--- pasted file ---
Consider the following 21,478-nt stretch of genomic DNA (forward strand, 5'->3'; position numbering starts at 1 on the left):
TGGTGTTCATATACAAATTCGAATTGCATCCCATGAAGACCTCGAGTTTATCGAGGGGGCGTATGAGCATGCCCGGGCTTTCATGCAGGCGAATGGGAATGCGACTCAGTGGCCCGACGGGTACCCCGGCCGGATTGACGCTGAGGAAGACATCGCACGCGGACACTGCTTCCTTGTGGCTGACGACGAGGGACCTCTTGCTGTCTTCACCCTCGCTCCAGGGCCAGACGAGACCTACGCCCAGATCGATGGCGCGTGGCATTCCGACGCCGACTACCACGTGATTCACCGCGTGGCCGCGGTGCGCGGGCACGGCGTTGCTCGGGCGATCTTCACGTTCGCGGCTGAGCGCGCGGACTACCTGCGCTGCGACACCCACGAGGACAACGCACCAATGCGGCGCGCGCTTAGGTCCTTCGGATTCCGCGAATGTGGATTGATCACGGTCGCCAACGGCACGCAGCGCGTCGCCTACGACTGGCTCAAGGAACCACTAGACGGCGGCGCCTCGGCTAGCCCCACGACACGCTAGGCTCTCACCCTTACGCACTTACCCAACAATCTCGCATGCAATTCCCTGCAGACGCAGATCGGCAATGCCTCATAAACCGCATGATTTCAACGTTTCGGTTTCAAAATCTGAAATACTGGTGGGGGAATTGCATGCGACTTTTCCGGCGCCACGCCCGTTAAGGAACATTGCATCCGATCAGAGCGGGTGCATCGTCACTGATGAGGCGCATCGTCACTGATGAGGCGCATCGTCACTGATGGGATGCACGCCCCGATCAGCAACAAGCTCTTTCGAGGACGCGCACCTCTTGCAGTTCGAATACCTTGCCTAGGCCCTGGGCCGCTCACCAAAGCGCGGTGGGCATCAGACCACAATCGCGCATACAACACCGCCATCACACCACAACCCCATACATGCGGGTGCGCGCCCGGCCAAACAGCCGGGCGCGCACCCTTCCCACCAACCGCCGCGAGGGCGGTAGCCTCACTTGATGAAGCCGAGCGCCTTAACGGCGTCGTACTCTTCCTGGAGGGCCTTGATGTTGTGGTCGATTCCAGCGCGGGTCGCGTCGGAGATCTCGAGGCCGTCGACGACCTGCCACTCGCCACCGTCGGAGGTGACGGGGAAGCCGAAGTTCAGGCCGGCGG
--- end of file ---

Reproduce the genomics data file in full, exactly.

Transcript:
Consider the following 21,478-nt stretch of genomic DNA (forward strand, 5'->3'; position numbering starts at 1 on the left):
TGGTGTTCATATACAAATTCGAATTGCATCCCATGAAGACCTCGAGTTTATCGAGGGGGCGTATGAGCATGCCCGGGCTTTCATGCAGGCGAATGGGAATGCGACTCAGTGGCCCGACGGGTACCCCGGCCGGATTGACGCTGAGGAAGACATCGCACGCGGACACTGCTTCCTTGTGGCTGACGACGAGGGACCTCTTGCTGTCTTCACCCTCGCTCCAGGGCCAGACGAGACCTACGCCCAGATCGATGGCGCGTGGCATTCCGACGCCGACTACCACGTGATTCACCGCGTGGCCGCGGTGCGCGGGCACGGCGTTGCTCGGGCGATCTTCACGTTCGCGGCTGAGCGCGCGGACTACCTGCGCTGCGACACCCACGAGGACAACGCACCAATGCGGCGCGCGCTTAGGTCCTTCGGATTCCGCGAATGTGGATTGATCACGGTCGCCAACGGCACGCAGCGCGTCGCCTACGACTGGCTCAAGGAACCACTAGACGGCGGCGCCTCGGCTAGCCCCACGACACGCTAGGCTCTCACCCTTACGCACTTACCCAACAATCTCGCATGCAATTCCCTGCAGACGCAGATCGGCAATGCCTCATAAACCGCATGATTTCAACGTTTCGGTTTCAAAATCTGAAATACTGGTGGGGGAATTGCATGCGACTTTTCCGGCGCCACGCCCGTTAAGGAACATTGCATCCGATCAGAGCGGGTGCATCGTCACTGATGAGGCGCATCGTCACTGATGAGGCGCATCGTCACTGATGGGATGCACGCCCCGATCAGCAACAAGCTCTTTCGAGGACGCGCACCTCTTGCAGTTCGAATACCTTGCCTAGGCCCTGGGCCGCTCACCAAAGCGCGGTGGGCATCAGACCACAATCGCGCATACAACACCGCCATCACACCACAACCCCATACATGCGGGTGCGCGCCCGGCCAAACAGCCGGGCGCGCACCCTTCCCACCAACCGCCGCGAGGGCGGTAGCCTCACTTGATGAAGCCGAGCGCCTTAACGGCGTCGTACTCTTCCTGGAGGGCCTTGATGTTGTGGTCGATTCCAGCGCGGGTCGCGTCGGAGATCTCGAGGCCGTCGACGACCTGCCACTCGCCACCGTCGGAGGTGACGGGGAAGCCGAAGTTCAGGCCGGCGG